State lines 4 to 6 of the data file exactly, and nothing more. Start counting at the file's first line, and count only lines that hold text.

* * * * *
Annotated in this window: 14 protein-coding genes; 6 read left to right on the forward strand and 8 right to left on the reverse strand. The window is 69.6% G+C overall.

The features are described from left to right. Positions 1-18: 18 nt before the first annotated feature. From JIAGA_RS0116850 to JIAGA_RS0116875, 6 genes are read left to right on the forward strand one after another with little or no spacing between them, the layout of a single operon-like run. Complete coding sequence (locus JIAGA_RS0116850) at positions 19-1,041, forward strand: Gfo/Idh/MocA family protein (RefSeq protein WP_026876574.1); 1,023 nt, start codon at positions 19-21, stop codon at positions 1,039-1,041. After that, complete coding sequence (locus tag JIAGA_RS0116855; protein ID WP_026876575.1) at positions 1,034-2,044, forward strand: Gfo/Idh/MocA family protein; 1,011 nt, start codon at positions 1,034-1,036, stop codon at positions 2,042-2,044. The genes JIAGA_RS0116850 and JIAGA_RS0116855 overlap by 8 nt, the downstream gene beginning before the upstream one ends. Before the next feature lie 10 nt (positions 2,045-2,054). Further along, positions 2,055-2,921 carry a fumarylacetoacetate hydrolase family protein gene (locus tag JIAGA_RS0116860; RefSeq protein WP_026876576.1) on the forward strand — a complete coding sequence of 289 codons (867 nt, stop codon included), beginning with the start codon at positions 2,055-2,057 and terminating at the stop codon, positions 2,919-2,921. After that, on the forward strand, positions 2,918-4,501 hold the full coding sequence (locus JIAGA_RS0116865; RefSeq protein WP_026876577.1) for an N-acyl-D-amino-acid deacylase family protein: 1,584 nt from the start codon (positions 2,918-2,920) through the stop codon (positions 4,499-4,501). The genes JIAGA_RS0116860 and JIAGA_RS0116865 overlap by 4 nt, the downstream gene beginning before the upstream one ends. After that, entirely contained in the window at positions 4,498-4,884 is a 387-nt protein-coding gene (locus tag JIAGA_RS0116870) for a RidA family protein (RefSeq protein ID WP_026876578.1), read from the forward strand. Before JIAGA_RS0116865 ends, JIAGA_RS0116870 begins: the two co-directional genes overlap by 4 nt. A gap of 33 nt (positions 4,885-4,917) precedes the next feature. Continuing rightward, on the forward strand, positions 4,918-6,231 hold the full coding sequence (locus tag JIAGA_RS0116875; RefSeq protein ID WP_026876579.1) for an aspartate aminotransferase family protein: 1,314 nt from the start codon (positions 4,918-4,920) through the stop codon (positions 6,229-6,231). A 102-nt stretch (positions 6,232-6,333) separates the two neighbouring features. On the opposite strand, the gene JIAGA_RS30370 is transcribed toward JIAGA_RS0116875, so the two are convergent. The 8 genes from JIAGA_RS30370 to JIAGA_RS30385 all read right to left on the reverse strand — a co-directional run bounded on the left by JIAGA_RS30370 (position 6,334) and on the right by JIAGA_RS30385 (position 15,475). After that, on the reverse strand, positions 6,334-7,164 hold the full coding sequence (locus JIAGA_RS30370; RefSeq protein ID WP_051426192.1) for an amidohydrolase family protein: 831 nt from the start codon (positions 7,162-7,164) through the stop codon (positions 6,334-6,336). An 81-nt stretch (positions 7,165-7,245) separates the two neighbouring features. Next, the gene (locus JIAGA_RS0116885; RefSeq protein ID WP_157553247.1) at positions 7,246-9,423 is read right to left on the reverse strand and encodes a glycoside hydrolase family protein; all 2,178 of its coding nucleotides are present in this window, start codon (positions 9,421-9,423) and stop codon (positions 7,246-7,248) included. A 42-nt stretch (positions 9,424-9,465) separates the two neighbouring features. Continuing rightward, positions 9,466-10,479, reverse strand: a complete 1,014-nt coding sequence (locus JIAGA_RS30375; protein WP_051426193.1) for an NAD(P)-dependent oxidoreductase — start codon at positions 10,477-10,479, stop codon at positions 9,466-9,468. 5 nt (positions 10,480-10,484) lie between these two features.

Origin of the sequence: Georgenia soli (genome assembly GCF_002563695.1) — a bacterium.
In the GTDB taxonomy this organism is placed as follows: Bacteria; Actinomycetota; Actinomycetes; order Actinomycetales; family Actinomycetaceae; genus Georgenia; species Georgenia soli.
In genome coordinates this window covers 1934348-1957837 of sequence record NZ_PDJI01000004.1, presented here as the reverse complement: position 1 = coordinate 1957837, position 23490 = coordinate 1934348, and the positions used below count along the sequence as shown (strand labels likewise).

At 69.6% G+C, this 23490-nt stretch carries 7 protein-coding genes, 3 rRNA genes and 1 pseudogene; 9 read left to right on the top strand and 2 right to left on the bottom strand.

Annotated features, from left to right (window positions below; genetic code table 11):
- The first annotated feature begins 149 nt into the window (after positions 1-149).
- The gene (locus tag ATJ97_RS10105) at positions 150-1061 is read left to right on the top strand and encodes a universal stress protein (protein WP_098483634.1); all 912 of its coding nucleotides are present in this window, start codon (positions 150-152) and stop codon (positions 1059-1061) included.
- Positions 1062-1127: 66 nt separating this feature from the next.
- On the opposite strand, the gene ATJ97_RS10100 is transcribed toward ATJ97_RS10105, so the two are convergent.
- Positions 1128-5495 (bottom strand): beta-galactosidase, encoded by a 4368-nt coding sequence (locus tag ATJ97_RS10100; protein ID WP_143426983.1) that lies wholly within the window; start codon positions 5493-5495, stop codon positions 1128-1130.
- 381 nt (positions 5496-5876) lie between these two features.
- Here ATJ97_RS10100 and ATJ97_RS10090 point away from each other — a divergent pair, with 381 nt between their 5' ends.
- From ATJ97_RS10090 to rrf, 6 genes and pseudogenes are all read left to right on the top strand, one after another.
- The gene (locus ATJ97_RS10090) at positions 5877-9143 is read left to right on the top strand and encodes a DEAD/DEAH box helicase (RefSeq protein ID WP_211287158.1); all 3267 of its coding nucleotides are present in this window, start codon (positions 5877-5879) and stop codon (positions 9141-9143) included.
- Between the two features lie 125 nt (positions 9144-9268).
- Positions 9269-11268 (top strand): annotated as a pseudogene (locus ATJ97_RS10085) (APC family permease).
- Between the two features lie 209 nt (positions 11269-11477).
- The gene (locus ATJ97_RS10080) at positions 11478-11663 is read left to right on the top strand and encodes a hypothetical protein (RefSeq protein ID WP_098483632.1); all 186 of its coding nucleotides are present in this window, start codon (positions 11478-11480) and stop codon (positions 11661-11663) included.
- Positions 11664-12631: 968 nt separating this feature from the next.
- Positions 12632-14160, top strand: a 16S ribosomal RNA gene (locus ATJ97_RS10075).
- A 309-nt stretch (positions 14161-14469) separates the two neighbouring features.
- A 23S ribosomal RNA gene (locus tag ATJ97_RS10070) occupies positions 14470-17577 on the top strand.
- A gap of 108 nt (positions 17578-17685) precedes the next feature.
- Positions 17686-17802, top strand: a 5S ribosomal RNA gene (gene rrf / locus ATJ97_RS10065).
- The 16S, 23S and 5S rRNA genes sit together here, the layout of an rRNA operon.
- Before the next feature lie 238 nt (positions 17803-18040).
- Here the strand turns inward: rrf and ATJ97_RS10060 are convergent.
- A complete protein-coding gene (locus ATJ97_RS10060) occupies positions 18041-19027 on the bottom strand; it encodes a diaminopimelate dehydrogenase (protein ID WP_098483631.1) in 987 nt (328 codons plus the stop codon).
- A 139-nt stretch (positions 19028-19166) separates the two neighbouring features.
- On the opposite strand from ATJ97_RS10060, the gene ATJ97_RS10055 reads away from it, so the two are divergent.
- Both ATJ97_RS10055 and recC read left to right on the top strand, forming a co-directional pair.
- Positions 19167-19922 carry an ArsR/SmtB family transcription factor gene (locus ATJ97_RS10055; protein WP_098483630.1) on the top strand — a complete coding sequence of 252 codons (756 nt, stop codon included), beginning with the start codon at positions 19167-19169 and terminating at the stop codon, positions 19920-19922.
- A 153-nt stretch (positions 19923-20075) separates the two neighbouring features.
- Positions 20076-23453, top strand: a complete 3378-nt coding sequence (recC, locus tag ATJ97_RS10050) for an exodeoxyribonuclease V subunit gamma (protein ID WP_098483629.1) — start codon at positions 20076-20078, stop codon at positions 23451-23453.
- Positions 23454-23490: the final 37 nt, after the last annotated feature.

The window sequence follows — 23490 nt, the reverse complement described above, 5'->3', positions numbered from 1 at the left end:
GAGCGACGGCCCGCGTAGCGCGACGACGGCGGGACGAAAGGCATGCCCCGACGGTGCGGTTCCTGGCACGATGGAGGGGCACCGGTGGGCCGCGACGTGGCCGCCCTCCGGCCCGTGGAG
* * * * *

In the GTDB taxonomy this organism is placed as follows: Bacteria; Actinomycetota; Actinomycetes; order Actinomycetales; family Actinomycetaceae; genus Georgenia; species Georgenia soli.
In genome coordinates this window covers 1934348-1957837 of sequence record NZ_PDJI01000004.1, presented here as the reverse complement: position 1 = coordinate 1957837, position 23490 = coordinate 1934348, and the positions used below count along the sequence as shown (strand labels likewise).

At 69.6% G+C, this 23490-nt stretch carries 7 protein-coding genes, 3 rRNA genes and 1 pseudogene; 9 read left to right on the top strand and 2 right to left on the bottom strand.